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  • Anetso, the Cherokee Ball Game: At the Center of Ceremony and Identity
  • Charles Fruehling Springwood
Zogry, Michael J. Anetso, the Cherokee Ball Game: At the Center of Ceremony and Identity. Chapel Hill: University of North Carolina Press, 2010. Pp. 328.

Religion professor, Michael Zogry, has written an ethnographic and historical account of a Cherokee practice—anetso, or more commonly, the “Cherokee Ball Game”—that has long fascinated anthropologists, historians, and sports studies scholars. Zogry conducted fieldwork in the late 1990s in Cherokee, North Carolina, government seat of the Eastern Band of Cherokee Indians, where he watched and recorded these complex anetso performances, precursors to the contemporary game of lacrosse.

Importantly, the author never strays far from the vast genealogy of scholarly works on anetso, lingering in particular on the classic texts of anthropologists James Mooney and Raymond Fogelson. Mooney, hired to study the Cherokee in 1885 by Bureau of American Ethnology director John Wesley Powell, published the canonical 1890 essay, “The Cherokee Ball Play” in American Anthropologist. Previous writers, Mooney bristled, were “completely unaware of the secret ceremonies and incantations—the fasting, bathing, and other mystic rites—which for days and weeks preceded the play and attend every step of the game.” Of course, Zogry begins fully aware of such dimensions but advances to conceptualize the game as a more embodied “ceremonial complex incorporat[ing] a variety of activities that complicate standard distinctions such as ritual vs. game, public display vs. private performance, and tradition vs. innovation” (p. 3).

Until Zogry’s book was published, the closest thing to a book-length examination of anetso was Fogelson’s unpublished 1962 dissertation, and in fact, Zogry was initially inspired to research the Cherokee game while taking one of Fogelson’s classes. What emerges in Anetso, the Cherokee Ball Game is a nearly exhaustive examination of the history, literature, and “everyday” frames of action that comprise both historical and contemporary anetso practice. The author’s key arguments include an ethnographic claim that Cherokee people represent their cultural identity by participating in anetso and a theoretical claim that prior works of such authors as Stewart Culin and Claude Levi-Strauss, insisting on a rigid distinction between “game” and “ritual” are inadequate. Importantly, Zogry’s detailed descriptions of the ball game, and of the many ways it is framed in one way or another by virtually all elements of Cherokee religious beliefs and practices, refuse to essentialize the framework of anetso. Indeed, the reader learns about various contexts and renderings of the game, including the motivation of Cherokee people to invest in it with ever more enthusiasm in response to missionary condemnations and colonial attempts to eliminate it. Moreover, the curiosity of non-Indian tourists has influenced the staging of the ball game for over 150 years.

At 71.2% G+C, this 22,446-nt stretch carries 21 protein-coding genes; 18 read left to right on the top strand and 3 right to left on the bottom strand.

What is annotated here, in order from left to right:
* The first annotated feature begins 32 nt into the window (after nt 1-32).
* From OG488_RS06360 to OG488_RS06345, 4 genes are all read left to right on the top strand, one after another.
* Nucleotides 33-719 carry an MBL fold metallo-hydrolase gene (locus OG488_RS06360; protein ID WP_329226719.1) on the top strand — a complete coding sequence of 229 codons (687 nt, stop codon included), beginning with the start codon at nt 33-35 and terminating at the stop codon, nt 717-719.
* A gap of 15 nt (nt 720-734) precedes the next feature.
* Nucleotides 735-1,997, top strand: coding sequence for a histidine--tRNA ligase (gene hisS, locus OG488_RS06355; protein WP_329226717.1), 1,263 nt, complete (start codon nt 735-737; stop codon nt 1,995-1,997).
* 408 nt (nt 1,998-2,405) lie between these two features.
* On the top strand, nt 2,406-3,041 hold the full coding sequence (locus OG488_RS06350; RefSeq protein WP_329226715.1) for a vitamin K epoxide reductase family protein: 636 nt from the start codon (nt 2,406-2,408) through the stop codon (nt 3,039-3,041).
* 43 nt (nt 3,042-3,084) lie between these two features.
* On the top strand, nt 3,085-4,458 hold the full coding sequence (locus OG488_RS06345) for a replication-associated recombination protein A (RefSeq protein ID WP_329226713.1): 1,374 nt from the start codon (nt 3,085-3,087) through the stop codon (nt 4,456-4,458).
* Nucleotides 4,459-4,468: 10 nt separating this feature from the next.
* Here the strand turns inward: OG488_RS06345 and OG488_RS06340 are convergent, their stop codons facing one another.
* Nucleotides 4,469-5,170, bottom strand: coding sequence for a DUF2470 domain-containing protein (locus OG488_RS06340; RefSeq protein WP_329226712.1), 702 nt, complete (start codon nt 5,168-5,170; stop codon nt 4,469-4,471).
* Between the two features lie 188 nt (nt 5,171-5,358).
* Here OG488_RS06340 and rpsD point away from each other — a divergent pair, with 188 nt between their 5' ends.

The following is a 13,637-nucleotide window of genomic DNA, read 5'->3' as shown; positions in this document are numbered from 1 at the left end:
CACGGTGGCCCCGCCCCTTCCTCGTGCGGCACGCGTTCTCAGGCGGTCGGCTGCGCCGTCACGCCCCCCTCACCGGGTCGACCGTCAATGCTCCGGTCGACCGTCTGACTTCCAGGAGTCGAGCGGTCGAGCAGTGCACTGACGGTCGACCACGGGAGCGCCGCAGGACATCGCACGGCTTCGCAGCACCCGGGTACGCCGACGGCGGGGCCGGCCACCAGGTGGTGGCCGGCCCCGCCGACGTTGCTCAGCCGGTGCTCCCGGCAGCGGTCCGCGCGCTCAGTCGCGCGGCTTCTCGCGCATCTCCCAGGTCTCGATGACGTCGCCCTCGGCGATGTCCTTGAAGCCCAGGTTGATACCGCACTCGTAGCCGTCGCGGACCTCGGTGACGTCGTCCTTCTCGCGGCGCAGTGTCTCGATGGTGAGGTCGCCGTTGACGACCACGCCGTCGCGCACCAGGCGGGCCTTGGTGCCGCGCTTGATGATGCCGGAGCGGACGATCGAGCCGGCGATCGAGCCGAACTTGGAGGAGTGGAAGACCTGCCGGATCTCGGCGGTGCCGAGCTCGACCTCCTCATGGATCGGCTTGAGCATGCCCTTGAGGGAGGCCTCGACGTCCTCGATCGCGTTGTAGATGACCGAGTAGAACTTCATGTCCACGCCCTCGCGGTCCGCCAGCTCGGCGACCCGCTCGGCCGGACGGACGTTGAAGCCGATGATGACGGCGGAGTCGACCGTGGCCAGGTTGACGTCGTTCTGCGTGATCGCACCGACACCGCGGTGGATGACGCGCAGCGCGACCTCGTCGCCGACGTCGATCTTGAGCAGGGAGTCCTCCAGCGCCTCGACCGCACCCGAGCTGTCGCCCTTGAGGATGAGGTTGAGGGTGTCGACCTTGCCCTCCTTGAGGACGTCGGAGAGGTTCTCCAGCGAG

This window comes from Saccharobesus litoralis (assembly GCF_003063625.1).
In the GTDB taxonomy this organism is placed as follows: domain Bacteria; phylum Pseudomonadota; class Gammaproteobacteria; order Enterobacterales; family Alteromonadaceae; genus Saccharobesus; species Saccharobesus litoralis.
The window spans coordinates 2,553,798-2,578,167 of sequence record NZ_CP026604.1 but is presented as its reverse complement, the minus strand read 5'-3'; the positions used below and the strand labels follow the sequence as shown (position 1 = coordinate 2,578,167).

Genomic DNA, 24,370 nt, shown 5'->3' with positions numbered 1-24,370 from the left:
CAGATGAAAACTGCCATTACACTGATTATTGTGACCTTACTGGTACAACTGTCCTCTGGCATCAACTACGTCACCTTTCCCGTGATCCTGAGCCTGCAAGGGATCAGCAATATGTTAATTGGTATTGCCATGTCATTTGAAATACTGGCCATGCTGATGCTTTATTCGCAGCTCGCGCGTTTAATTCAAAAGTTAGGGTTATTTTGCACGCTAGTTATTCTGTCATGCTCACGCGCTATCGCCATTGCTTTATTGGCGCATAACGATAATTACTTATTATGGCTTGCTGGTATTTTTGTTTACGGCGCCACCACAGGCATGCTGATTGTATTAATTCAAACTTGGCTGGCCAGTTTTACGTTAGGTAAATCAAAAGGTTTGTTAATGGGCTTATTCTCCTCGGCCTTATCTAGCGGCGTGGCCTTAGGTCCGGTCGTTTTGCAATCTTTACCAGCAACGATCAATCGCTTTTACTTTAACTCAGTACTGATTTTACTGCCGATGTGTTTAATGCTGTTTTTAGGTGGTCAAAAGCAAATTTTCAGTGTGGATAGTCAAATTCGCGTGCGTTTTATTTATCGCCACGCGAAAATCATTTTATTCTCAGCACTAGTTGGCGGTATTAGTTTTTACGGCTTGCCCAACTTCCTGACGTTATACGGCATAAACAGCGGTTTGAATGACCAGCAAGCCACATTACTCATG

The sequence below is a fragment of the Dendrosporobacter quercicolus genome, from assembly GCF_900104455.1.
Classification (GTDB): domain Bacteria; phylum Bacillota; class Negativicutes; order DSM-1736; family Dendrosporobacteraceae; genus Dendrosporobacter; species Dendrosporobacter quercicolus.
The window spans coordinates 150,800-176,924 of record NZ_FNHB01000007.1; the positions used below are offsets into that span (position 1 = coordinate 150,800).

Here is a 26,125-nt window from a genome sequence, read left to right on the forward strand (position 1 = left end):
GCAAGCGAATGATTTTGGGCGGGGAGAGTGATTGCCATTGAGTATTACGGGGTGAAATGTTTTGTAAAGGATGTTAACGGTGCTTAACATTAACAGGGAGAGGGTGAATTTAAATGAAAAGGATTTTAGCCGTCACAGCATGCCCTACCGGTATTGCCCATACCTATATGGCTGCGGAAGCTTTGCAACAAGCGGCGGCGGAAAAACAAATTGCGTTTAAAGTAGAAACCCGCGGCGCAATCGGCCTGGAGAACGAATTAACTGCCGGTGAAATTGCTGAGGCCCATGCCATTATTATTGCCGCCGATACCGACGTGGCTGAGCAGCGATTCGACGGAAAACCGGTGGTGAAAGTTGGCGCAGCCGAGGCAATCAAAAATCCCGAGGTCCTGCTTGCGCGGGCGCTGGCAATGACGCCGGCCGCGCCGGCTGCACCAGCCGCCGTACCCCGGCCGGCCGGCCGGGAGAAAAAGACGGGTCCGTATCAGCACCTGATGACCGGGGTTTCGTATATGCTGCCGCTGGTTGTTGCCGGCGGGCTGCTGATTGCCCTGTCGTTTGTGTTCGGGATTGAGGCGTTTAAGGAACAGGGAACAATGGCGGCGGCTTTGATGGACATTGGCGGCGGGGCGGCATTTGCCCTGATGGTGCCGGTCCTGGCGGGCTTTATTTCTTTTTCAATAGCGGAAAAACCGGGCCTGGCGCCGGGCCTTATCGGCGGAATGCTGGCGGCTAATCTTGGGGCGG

The ball game itself is fascinating enough, and presently, it is played only one autumn week each year, at the very public Cherokee Indian Fair. Two teams of ten Cherokee males each, wearing only short pants and carrying two wooden sticks with small webbed cups attached, enter a field with two end-zones at opposite ends “marked” sometimes by tree saplings. But Zogry dedicates the majority of his account to the complex of rituals that [End Page 208] precede as well as follow the game, including incantations, abstinence from certain foods and activities, ablutions and bleeding, and, always, a community dance party for men and women the eve before a match. Zogry also details numerous mythical Cherokee narratives, which frequently embody tellings of the ball game, including a story about a match known as “The Ball Game of the Birds and Animals.”

Of the numerous ritual behaviors chronicled by the author, the most significant and least understood, known as “going to the water,” occurs both before and immediately following a match. In private, a person termed a “conjurer” will lead ball players multiple times to a nearby river for immersion, to experience magical rites in preparation for the competition. However, after the match, in view of the tourists who usually seem not to pay attention, “the players made their way across the street backed up with traffic (but) it was no secret where they were...


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pp. 208-209
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